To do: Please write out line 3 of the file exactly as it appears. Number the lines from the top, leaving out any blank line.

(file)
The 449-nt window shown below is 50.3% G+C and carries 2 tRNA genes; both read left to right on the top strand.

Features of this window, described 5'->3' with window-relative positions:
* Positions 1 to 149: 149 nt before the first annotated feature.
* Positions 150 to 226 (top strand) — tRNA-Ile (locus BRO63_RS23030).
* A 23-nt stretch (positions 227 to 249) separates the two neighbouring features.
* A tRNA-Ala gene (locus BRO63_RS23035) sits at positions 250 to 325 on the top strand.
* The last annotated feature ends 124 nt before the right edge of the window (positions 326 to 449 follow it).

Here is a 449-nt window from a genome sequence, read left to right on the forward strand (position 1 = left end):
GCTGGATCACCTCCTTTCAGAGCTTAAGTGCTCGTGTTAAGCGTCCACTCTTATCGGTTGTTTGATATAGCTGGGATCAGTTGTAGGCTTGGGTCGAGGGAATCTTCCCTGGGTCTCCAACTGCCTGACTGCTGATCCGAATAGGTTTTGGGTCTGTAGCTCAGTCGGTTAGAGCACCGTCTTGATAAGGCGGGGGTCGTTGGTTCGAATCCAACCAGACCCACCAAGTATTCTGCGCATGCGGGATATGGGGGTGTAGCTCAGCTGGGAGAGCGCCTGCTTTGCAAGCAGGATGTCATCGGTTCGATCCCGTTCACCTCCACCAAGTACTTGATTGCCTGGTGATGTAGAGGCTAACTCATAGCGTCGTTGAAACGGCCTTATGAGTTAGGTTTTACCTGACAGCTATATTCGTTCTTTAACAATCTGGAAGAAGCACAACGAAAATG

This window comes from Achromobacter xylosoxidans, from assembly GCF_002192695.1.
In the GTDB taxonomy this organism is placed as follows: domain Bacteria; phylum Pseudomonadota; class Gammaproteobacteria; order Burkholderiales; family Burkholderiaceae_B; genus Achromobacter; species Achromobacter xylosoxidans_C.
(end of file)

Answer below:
* Positions 1 to 149: 149 nt before the first annotated feature.